Grendel in the novel is more similar than different to "the monster" in Frankenstein because Grendel in the novel is miserable, "the monster" in Frankenstein is alone, and Grendel in the novel realizes who he is or what he wants. In the beginning of the story Grendel doesn’t understand why his mother and he have to hide from the men. He has no one to talk to and feels like his mom hates him because she is always ignoring him and doesn't talk much. Grendel feels miserable as if there was no point in living. "The world is a pointless accident .
Victor Frankenstein has made a beast, a "despised fiend" (Shelley 90) who torments him all through Mary Shelley's Frankenstein. For sure, the animal confers a few loathsome acts, which drives Frankenstein to seek after him into the Arctic. However the animal does not rouse a similar dread or repugnance in the peruser; rather he earns sensitivity. While Frankenstein may can't help disagreeing, the peruser associates with the creature since he is disengaged from the world and-shockingly has a delicate heart. The creature is surely not exemplary.
Hurst suggests that expectations are also a form of egotism that can lead to resentment; hence coming into conflict with one’s identity, such as alteration and remorse. Doodle’s desire was to be loved and supported by his family. He was invalid - he could not walk; thus everyone had low expectations towards him and thought he would die except for Aunt Nicey. His brother (the narrator) tried to kill him as he saw him an unbearable disappointment and his father had built him a mahogany coffin. For instance, “It was I who renamed him [...] Crawling backwards made him look like a Doodlebug, […] because nobody expects much from someone called Doodle.” Society’s attentiveness is predominantly towards the aspects of and in this story Doodle’s impairment seemed to have negative impacts on him that the society has caused.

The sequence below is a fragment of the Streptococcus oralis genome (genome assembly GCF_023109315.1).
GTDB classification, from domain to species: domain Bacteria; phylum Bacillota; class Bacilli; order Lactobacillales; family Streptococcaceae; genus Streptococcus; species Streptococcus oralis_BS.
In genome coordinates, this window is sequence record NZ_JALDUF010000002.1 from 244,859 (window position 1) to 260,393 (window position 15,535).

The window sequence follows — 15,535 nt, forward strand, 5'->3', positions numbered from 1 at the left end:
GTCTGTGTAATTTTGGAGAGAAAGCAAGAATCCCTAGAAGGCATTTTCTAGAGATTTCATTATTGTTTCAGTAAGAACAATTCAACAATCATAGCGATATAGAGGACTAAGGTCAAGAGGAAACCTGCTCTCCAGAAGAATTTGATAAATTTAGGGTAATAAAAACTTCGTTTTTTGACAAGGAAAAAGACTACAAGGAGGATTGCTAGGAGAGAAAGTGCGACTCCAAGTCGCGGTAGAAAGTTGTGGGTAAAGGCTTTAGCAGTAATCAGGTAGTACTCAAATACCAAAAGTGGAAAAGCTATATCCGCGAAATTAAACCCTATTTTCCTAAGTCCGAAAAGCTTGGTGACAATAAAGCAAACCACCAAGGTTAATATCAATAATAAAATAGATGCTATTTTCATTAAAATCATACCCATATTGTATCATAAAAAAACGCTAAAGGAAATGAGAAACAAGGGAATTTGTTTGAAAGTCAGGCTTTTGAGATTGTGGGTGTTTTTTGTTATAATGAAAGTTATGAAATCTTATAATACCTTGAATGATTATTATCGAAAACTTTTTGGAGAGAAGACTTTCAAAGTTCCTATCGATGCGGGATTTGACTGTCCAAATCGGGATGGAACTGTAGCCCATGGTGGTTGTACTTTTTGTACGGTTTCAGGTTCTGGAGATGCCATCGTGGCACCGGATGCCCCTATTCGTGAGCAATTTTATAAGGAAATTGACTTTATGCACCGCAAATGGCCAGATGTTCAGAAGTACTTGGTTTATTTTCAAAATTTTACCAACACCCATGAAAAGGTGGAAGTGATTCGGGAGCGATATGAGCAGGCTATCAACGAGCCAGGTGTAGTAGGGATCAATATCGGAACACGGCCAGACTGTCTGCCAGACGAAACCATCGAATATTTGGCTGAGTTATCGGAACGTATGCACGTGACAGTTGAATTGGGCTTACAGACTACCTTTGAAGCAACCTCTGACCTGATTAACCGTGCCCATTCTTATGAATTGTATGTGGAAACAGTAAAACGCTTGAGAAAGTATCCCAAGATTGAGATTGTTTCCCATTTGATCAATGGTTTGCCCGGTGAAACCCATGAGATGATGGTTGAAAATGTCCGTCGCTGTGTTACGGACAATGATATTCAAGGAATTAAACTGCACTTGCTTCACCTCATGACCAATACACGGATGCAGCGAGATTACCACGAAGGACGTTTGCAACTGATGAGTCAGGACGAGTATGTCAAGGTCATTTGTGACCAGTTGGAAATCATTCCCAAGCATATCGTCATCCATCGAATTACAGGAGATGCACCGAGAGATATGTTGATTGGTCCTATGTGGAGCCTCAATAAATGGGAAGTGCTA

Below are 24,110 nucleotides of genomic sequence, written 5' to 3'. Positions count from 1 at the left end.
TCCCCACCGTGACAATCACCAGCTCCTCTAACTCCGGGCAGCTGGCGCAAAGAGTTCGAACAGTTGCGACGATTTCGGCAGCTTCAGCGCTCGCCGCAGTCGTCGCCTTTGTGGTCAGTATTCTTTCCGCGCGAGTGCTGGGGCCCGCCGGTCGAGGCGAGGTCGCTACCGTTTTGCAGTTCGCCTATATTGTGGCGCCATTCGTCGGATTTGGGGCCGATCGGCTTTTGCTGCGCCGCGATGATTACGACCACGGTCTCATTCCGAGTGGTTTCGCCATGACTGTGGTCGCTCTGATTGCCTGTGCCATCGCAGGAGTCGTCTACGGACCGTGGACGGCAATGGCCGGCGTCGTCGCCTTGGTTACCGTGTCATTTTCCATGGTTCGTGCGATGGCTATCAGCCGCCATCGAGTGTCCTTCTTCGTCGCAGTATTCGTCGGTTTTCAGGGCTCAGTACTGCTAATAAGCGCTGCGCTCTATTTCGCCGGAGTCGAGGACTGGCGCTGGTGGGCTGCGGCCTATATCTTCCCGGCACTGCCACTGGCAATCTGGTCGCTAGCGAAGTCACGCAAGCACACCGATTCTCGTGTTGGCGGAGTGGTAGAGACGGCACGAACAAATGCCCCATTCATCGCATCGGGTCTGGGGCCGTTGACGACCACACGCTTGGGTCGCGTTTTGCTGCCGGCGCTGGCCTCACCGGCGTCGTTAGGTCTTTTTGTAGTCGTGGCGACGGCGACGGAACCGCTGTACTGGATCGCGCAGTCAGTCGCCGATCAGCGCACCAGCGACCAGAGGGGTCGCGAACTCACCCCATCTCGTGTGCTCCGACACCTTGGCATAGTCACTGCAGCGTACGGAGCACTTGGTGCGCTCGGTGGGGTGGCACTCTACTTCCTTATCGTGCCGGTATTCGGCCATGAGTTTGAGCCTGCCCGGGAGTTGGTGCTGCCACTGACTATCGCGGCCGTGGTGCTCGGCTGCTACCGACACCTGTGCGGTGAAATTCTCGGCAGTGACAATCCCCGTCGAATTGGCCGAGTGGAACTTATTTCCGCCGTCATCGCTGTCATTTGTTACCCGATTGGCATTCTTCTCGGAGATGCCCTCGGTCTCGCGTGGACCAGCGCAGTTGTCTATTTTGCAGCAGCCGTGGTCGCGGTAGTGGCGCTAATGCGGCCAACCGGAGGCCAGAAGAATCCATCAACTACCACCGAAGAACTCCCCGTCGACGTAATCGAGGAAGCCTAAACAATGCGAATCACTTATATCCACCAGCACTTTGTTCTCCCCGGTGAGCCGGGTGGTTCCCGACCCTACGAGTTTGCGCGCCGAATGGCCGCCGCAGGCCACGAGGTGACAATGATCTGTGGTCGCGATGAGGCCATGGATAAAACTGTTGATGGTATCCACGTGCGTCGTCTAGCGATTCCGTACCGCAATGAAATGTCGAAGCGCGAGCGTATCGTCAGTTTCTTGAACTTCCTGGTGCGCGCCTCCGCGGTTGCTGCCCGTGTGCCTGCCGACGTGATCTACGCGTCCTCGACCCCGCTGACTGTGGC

The creation’s deviance leads him to have violent thoughts. Initially, the only deviant part about the creation is his looks; however, the later scene where the creation comes into contact with William tells the reader otherwise. When Victor abandons the creation, the creation becomes extremely lonely. “If, therefore, I could seize him and educate him as my companion and friend, I should not be so desolate in this peopled earth” (Shelley). The creation spots William, Victor’s brother, and he is basically kidnapping him; however, he does not understand that his deviant behavior is wrong since he has had no “parental guidance”.
There so call “father” is a villain wanting to steal the moon. The whole reason he turned to a villain anyway was because of his mother. He also gets his villainy from his mother because she was kind of mean and evil since she wasn’t impressed by anything he did and it also seemed as if she didn’t love him. From Gru being neglected and him not feeling like he was loved certainly hurt him really sad inside. Gru is certainly wanting to prove himself and he sure did except he proved how bad of a villain he is.